We recommend creating A+ Pages. This premium option allows you to showcase your product by adding video content, larger images, more comprehensive comparison charts, interactive displays, and more. Barbara at Channel Advisor wrote an in depth article on how to do so. And also explore Enhanced Brand Content (EBC). Tara Johnson also explores this in depth in her blog post. Check those resources out for more detailed info.
That brings up another case study. We once had a fashion retailer client who wanted to know how to approach control if you do not sell wholesale. Good question. If that’s the case for your brand, or if you have agreements with your retailers that they’re not allowed to sell your product on Amazon, then be sure to sit down with your team weigh the decision to sell on Amazon heavily. Knowing that once you go to Amazon, you give up an amount of control (just how much is a sliding scale of whether you’re just selling there on Seller Central, using FBA, or a full on wholesale Vendor).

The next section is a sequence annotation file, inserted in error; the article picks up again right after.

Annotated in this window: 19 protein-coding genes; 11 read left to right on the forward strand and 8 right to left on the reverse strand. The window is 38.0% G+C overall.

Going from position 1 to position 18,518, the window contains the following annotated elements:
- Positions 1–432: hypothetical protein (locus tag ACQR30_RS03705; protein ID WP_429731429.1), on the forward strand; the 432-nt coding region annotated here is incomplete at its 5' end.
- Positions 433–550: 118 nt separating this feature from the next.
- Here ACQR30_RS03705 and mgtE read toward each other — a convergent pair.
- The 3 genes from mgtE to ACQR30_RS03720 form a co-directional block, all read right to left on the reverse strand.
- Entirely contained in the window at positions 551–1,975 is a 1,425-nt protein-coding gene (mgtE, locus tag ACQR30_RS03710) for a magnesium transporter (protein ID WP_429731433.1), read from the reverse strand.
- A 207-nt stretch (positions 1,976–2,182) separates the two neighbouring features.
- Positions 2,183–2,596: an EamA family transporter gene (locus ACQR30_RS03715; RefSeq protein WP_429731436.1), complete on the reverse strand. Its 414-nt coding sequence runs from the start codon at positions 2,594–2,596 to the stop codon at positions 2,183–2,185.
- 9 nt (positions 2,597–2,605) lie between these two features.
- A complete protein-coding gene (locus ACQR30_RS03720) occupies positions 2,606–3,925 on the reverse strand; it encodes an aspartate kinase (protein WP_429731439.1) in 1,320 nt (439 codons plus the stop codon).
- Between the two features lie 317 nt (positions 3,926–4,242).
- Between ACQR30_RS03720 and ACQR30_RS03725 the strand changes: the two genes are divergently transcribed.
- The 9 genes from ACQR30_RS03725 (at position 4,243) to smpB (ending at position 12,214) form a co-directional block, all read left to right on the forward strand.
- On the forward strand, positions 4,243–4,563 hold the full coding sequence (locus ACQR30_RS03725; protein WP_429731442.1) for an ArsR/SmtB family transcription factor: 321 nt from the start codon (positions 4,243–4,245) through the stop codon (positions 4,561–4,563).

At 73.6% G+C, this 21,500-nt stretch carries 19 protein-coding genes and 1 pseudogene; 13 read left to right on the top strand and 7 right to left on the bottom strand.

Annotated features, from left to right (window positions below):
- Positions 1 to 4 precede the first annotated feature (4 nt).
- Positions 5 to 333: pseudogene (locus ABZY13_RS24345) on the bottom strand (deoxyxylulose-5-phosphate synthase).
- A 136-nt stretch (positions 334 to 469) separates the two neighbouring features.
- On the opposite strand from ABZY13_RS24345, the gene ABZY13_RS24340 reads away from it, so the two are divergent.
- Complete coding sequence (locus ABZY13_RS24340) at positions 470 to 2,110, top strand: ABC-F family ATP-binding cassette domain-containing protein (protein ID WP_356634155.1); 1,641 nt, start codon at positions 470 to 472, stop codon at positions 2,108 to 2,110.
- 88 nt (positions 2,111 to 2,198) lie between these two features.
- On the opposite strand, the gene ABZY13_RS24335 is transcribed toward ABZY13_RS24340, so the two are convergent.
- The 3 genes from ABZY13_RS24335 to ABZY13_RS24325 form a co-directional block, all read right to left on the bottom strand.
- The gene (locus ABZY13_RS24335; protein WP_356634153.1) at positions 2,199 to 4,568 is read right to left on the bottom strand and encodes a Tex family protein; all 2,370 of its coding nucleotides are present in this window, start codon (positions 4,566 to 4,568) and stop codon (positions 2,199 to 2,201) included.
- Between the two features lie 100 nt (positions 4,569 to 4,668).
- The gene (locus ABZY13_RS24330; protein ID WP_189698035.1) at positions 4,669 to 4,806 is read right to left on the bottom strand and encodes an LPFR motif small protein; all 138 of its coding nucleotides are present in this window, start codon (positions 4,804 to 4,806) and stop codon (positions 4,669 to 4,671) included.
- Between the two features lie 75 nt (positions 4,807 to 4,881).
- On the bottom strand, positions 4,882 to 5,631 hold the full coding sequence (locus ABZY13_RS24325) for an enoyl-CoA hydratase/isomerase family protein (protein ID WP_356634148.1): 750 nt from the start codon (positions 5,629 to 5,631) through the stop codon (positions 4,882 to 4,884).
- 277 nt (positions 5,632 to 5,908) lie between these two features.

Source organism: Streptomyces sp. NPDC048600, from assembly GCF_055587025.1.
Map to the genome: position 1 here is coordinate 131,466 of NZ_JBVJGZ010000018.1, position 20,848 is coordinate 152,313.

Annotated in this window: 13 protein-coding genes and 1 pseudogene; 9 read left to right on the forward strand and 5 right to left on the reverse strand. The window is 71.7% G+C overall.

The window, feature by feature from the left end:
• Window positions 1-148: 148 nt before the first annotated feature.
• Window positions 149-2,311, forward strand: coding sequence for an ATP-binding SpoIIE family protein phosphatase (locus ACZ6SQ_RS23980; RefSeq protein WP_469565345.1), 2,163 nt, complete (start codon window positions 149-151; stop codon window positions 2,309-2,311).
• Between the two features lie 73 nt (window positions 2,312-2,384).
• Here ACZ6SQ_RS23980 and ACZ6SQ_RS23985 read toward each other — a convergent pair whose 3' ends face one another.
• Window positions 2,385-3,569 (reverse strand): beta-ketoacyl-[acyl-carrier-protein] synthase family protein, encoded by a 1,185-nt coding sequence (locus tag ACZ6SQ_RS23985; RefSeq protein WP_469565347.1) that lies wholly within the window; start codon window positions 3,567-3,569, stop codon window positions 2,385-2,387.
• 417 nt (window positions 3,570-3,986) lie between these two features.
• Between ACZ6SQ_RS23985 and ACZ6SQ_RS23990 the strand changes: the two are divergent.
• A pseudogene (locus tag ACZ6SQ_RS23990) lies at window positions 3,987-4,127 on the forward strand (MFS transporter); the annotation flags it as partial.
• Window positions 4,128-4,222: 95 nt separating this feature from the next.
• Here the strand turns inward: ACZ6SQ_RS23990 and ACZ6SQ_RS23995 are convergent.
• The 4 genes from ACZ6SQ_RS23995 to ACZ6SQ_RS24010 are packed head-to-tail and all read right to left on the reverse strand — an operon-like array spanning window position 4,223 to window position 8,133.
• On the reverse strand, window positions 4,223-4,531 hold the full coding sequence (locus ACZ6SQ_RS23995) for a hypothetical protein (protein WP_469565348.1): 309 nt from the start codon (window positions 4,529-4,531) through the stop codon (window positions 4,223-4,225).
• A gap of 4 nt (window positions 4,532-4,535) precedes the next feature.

Personally, Metric Digital has prioritized Amazon as a focus channel alongside Search and Social and we view it as extremely important. We work with several of our clients on both Paid Amazon & operational management, and have seen outstanding results. But every company is different, and so, there is no perfect answer for you.
Create a credible brand experience